Elliott Sigal, M.D., Ph.D.
Executive Vice President, Chief Scientific Officer and President, R&D
Elliott Sigal has served as chief scientific officer and president of R&D since October 2004. He was appointed executive vice president of Bristol-Myers Squibb in November 2006 and is a member of the company's Senior Management Team. Elliott was elected to the Board of Directors effective March 1, 2011.
"Our commitment to help patients prevail in their fight against serious disease sets the framework for everything we do,” Elliott says. "It's the driver behind our BioPharma strategy."
Under Elliott’s leadership, 13 new products have been brought to market including medicines to treat diseases including cancer, serious mental illness, HIV/AIDS, hepatitis B, rheumatoid arthritis, solid organ transplant rejection, cardiovascular disease and metabolics.
Elliott joined Bristol-Myers Squibb in November 1997 as vice president of the newly created department of Applied Genomics. In October 1999, he became senior vice president for Early Discovery and Applied Technology. He was named head of Drug Discovery & Exploratory Development in January 2001. Prior to his current role, Elliott served as senior vice president of Global Clinical and Pharmaceutical Development and co-chair of the Brand Development Operating Committee.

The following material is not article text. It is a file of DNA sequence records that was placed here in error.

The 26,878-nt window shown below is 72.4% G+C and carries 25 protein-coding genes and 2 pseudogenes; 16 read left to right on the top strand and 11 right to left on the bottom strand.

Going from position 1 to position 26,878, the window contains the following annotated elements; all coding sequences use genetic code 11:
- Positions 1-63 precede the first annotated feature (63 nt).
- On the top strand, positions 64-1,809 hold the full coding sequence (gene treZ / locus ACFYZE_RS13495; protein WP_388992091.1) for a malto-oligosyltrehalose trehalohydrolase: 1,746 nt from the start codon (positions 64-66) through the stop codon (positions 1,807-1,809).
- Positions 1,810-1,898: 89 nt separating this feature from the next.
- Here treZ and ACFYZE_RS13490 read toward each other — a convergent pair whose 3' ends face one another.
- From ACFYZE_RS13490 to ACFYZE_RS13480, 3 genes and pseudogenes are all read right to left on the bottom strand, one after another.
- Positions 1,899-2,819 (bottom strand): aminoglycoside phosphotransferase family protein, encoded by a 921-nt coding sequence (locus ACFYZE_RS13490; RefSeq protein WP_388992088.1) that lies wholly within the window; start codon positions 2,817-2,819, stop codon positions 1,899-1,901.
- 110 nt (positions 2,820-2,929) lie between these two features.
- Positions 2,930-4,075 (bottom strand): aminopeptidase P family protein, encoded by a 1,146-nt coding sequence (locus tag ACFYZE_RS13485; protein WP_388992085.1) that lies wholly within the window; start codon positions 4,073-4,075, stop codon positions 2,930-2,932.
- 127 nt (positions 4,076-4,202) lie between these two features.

Elliott has more than 25 years of combined experience in medicine, research and management. In 1992 he joined the pharmaceutical company Syntex and held positions of increasing responsibility in drug discovery. In 1995 he joined the genomics firm Mercator Genetics as vice president of R&D. While there he provided the research leadership that resulted in the discovery of the gene for hemochromatosis -- one of the most common genetic diseases in the U.S. in which the body absorbs too much iron and can lead to liver, heart or pancreas failure.
"The first patient I admitted as an intern had AIDS. At that time, we didn't know what it was, but it was nearly always fatal. Today, HIV/AIDS has been transformed into a chronic, more manageable illness. We should be proud of what we have accomplished as a company and an industry, not only for patients with HIV/AIDS, but for people with many other serious diseases. Every day, we have the potential to touch the lives of millions of people."
Elliott received his medical degree from the University of Chicago in 1981 and trained in internal medicine and pulmonary medicine at the University of California, San Francisco (UCSF), where he also received his research training at the Cardiovascular Research Institute. He served on the faculty of the UCSF Department of Medicine from 1988 to 1992. Prior to medical school Elliott studied engineering and management at Purdue University, where he received a Bachelor of Science and a Master of Science, and his Ph.D.